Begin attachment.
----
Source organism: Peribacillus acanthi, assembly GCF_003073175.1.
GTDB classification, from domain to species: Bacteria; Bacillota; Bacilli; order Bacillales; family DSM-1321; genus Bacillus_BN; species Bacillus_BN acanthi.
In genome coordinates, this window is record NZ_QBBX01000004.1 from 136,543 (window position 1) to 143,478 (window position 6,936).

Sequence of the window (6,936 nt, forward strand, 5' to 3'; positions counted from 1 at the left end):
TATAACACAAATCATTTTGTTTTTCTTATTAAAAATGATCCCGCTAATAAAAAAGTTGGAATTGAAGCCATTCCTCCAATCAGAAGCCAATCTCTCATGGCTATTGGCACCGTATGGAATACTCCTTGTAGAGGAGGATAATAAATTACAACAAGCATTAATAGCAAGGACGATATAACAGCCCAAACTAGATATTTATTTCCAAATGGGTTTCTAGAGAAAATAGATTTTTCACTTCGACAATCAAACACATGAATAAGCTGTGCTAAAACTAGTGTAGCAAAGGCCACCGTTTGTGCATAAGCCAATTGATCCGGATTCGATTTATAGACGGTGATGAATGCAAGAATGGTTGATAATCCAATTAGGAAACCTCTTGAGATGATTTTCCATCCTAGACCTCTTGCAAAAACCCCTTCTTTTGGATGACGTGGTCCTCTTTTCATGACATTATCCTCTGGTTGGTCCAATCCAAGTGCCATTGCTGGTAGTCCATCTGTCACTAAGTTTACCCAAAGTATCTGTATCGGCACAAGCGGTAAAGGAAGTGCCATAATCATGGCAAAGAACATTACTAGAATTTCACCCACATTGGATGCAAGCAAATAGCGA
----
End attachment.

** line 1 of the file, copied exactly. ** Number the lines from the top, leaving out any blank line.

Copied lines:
Source organism: Peribacillus acanthi, assembly GCF_003073175.1.